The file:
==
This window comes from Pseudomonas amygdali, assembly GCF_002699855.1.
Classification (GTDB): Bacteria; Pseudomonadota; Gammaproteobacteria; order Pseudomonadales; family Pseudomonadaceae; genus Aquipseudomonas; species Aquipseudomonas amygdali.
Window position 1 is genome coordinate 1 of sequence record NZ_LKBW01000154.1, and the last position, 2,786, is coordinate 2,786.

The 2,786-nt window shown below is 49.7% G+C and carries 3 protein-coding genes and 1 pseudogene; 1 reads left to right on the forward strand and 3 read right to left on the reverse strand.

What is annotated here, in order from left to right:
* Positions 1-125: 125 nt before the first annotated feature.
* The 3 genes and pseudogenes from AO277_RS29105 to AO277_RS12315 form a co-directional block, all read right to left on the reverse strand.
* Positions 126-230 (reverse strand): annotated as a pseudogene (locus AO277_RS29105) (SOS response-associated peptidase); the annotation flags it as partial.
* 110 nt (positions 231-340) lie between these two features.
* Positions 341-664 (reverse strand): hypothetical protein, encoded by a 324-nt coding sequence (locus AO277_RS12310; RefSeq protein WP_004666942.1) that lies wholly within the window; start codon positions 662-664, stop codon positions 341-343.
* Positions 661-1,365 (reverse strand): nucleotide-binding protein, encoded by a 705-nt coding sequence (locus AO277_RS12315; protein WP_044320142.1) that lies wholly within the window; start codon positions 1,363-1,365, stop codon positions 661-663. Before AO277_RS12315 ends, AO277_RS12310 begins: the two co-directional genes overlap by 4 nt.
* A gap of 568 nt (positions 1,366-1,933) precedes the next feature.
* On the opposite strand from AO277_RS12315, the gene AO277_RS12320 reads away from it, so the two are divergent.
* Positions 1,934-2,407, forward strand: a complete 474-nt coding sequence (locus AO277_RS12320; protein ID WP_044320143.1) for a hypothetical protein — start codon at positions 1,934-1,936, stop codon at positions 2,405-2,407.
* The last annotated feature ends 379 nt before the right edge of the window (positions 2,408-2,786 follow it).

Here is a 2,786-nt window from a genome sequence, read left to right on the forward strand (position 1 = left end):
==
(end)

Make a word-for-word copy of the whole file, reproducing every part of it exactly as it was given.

This window comes from Pseudomonas amygdali, assembly GCF_002699855.1.
Classification (GTDB): Bacteria; Pseudomonadota; Gammaproteobacteria; order Pseudomonadales; family Pseudomonadaceae; genus Aquipseudomonas; species Aquipseudomonas amygdali.
Window position 1 is genome coordinate 1 of sequence record NZ_LKBW01000154.1, and the last position, 2,786, is coordinate 2,786.

The 2,786-nt window shown below is 49.7% G+C and carries 3 protein-coding genes and 1 pseudogene; 1 reads left to right on the forward strand and 3 read right to left on the reverse strand.

What is annotated here, in order from left to right:
* Positions 1-125: 125 nt before the first annotated feature.
* The 3 genes and pseudogenes from AO277_RS29105 to AO277_RS12315 form a co-directional block, all read right to left on the reverse strand.
* Positions 126-230 (reverse strand): annotated as a pseudogene (locus AO277_RS29105) (SOS response-associated peptidase); the annotation flags it as partial.
* 110 nt (positions 231-340) lie between these two features.
* Positions 341-664 (reverse strand): hypothetical protein, encoded by a 324-nt coding sequence (locus AO277_RS12310; RefSeq protein WP_004666942.1) that lies wholly within the window; start codon positions 662-664, stop codon positions 341-343.
* Positions 661-1,365 (reverse strand): nucleotide-binding protein, encoded by a 705-nt coding sequence (locus AO277_RS12315; protein WP_044320142.1) that lies wholly within the window; start codon positions 1,363-1,365, stop codon positions 661-663. Before AO277_RS12315 ends, AO277_RS12310 begins: the two co-directional genes overlap by 4 nt.
* A gap of 568 nt (positions 1,366-1,933) precedes the next feature.
* On the opposite strand from AO277_RS12315, the gene AO277_RS12320 reads away from it, so the two are divergent.
* Positions 1,934-2,407, forward strand: a complete 474-nt coding sequence (locus AO277_RS12320; protein ID WP_044320143.1) for a hypothetical protein — start codon at positions 1,934-1,936, stop codon at positions 2,405-2,407.
* The last annotated feature ends 379 nt before the right edge of the window (positions 2,408-2,786 follow it).

Here is a 2,786-nt window from a genome sequence, read left to right on the forward strand (position 1 = left end):